ASNetminding: Border Battle highlights big week of college hockey

What a week this will be for women’s college hockey.

In the Midwest, No. 1 Wisconsin plays host to No. 3 Minnesota in the annual “Border Battle” this weekend.

The Badgers (15-0-0) have 11 shutouts this season and now face one of the most potent offenses in the country in the Gophers (15-1-0).

Minnesota is the defending national champion and its lone loss came with its top line playing without freshman Sarah Potomak.

Another storyline is brewing on the East Coast where U.S. Olympic teammates Alex Carpenter of Boston College and Kendall Coyne of Northeastern are both just three and four points away from breaking Hockey East’s all-time scoring record.

Coyne already owns the league record for goals with 72, set two weeks ago and Carpenter needs just eight goals, nine assists and four points to move into first place in all of those categories.

Coyne has 72 goals and 59 assists — 131 points — for her career. Carpenter sits at 65 goals and 65 assists for 130 points. Sam Faber of New Hampshire holds the current assists record at 133, while Kelli Stack of Boston College owns the career points record at 133.

Barring injuries, Carpenter and Coyne will battle for the career records all season long. What’s more, both schools are ranked in the top five in the country.

Boston College (17-0) beat No. 4 Northeastern (11-4-1) last weekend 6-1 and 4-2 in their first meeting. They should see each other at least four more times this season.

In other words, get your popcorn ready — the women are ready to roar.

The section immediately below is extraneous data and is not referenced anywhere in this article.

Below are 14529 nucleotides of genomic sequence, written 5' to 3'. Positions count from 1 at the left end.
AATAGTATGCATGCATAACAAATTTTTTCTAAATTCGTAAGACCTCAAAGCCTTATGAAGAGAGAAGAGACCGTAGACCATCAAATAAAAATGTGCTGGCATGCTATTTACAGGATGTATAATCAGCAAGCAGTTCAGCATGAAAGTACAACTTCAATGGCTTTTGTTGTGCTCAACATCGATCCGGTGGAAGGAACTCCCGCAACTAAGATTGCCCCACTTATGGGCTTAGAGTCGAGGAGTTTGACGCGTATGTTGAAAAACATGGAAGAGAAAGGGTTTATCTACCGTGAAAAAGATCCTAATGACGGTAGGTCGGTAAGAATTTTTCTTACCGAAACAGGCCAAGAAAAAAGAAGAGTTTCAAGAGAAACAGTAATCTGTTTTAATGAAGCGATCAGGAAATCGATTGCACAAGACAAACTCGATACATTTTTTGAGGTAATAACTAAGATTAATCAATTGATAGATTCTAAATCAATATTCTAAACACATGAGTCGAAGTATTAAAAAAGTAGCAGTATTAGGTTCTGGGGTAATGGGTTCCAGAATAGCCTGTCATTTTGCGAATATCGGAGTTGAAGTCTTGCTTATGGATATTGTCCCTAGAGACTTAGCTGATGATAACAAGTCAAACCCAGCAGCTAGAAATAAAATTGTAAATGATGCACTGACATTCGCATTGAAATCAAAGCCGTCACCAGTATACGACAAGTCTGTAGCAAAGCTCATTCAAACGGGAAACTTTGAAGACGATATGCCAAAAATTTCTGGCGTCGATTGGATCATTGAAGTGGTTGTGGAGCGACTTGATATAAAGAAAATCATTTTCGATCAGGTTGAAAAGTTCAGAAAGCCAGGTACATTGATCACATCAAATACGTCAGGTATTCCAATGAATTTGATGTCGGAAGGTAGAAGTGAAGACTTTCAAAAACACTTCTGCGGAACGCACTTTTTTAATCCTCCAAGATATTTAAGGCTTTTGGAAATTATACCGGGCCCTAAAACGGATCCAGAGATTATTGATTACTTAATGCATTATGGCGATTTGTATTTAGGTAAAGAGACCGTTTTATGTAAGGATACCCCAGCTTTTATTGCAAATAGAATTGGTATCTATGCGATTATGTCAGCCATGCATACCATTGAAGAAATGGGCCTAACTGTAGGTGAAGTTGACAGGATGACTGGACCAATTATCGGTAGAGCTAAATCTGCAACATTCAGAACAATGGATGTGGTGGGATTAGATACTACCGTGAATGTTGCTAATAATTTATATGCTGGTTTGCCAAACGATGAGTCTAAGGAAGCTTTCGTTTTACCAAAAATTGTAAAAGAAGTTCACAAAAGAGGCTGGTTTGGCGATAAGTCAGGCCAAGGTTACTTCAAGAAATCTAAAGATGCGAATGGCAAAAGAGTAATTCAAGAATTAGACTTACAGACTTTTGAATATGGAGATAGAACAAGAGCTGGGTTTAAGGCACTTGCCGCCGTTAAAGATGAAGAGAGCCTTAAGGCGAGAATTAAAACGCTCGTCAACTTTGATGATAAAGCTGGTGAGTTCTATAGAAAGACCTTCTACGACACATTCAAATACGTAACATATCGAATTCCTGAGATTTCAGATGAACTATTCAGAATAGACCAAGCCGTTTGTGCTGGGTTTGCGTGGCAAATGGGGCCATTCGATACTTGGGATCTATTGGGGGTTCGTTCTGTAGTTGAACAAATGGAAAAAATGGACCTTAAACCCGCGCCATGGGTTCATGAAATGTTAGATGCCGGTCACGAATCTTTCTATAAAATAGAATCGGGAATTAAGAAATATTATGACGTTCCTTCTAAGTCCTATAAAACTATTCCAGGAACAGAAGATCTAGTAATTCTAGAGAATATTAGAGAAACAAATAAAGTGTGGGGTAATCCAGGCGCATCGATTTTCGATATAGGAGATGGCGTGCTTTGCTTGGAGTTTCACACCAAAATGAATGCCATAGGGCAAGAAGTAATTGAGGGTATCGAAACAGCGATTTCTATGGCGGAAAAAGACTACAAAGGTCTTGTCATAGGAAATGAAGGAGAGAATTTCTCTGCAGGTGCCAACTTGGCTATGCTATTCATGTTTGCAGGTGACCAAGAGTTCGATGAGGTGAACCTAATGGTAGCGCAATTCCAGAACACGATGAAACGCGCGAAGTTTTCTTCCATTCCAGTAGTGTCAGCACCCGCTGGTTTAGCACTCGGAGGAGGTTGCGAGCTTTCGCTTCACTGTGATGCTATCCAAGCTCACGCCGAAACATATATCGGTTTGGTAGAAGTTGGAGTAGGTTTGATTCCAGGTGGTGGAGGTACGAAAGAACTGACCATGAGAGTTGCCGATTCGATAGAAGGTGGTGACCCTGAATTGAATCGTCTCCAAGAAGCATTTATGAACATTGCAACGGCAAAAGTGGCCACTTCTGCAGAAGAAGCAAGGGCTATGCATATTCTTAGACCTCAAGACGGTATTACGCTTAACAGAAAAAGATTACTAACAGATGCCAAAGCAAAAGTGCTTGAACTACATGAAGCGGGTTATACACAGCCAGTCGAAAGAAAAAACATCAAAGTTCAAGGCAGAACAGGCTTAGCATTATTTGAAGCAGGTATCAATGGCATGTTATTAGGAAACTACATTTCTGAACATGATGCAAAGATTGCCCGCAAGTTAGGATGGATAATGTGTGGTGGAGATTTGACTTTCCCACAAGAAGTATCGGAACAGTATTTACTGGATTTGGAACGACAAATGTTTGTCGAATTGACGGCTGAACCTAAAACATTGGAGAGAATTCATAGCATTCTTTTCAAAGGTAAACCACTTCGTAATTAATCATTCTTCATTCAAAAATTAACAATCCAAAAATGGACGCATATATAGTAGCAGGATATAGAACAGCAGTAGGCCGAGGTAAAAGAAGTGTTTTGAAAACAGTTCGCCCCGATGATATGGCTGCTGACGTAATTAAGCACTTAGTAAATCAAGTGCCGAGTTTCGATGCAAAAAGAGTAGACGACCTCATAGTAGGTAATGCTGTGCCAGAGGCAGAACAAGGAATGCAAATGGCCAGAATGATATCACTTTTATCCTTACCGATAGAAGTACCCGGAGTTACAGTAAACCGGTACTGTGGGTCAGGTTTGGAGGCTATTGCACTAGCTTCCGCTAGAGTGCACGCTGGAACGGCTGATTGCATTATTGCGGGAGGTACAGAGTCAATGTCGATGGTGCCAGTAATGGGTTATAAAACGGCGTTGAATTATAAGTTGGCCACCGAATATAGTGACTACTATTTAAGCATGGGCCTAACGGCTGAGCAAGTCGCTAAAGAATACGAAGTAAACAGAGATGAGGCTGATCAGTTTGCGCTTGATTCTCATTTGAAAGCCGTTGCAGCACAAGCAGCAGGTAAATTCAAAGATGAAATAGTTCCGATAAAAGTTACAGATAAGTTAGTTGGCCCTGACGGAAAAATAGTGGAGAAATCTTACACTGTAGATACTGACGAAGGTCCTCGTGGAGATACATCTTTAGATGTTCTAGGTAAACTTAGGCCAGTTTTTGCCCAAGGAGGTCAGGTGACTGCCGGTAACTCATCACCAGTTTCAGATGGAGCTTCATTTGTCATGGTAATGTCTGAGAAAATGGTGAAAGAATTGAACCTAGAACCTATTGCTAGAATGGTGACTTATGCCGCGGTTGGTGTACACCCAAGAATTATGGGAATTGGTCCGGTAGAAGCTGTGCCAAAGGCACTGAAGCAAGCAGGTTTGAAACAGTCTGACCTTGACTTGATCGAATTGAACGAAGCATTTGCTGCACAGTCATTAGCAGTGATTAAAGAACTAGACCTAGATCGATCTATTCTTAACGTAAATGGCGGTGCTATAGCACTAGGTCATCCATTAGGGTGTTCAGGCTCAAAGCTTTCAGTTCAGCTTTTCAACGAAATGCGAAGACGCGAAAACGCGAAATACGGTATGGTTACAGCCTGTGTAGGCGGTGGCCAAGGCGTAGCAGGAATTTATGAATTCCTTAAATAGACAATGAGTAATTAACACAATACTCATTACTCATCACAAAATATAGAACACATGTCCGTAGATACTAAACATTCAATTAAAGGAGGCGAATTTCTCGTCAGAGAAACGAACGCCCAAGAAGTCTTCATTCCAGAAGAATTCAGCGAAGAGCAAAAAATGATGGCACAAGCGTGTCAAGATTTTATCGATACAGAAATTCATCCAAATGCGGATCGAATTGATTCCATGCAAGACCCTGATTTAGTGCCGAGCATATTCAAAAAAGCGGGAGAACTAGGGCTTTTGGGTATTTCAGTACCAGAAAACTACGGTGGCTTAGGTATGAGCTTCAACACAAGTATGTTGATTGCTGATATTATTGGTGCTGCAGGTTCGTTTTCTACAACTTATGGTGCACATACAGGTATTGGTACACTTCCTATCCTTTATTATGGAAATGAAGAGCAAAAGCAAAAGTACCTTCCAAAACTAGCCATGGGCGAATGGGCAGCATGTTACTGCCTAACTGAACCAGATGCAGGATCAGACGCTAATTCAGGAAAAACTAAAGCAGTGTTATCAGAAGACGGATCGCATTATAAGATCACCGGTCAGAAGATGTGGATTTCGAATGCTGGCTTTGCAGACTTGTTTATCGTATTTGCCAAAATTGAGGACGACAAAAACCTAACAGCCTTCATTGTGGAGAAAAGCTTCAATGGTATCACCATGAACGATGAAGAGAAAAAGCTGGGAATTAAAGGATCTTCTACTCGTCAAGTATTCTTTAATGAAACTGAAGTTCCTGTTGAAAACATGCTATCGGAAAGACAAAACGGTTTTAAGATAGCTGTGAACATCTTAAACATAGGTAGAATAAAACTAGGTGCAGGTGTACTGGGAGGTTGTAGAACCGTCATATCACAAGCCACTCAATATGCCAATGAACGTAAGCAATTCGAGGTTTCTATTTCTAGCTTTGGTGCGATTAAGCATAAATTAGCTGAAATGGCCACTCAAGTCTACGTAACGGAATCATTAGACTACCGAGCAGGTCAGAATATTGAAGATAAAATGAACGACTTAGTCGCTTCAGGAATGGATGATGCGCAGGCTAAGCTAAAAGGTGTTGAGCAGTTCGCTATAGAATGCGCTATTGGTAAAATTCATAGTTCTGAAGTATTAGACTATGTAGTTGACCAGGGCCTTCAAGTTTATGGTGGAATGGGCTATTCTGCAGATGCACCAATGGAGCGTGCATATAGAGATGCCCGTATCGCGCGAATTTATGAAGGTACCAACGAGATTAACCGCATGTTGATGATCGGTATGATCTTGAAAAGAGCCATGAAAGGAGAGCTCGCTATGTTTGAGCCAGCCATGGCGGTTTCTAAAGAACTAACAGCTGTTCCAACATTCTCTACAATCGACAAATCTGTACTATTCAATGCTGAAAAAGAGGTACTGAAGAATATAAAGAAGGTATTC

After a week off, college hockey returns to ASN this weekend in a huge way.

It all starts Friday at 6:30 p.m. (ET) with the annual “Battle of Whitney Ave” — No. 3 Quinnipiac traveling down the street to take on rival Yale.

The Bobcats (13-0-2) are 1-0-3 against the Bulldogs (5-2-2) over the past three seasons and still feel the sting of losing the 2013 Frozen Four title game, 4-0 to Yale.

Yale is coming off a 4-3 loss to No. 1 Providence. Quinnipiac goalie Michael Garteig will be gunning for his school-record 60th win.
That’s Game 1.

The nightcap features Miami (5-7-2) at Colorado College (1-13). The RedHawks are catching the Tigers at a risky time: CC won its first game of the season on Saturday to split the weekend series against cross-town rival Air Force, each game ending in 4-3 scores. Sam Rothstein tallied two goals to lead Colorado College, which was the last of the 60 men’s teams in Division I to earn a victory this season.

ASN will also telecast a Sunday matinee game (1 p.m. ET) when Connecticut (3-10) travels to fifth-ranked UMass Lowell (10-14).
Hey, you there with the scruffy face. Yeah, you growing the caterpillar above your lip.

Thank you.

Those mustaches, from thick to thin and light to dark, have brought NCHC donations for Movember to new heights.

Movember, you remember, is the mustache-growing event for the month of November that brings awareness to men’s health issues.

Last week ASN ran a story about NCHC officials and players who are taking part, and NCHC official Don Adam said donations have grown from $900 last year to over $4,523 this season. The NCHC officials now rank 348th nationally regarding teams raising money on the Movember site.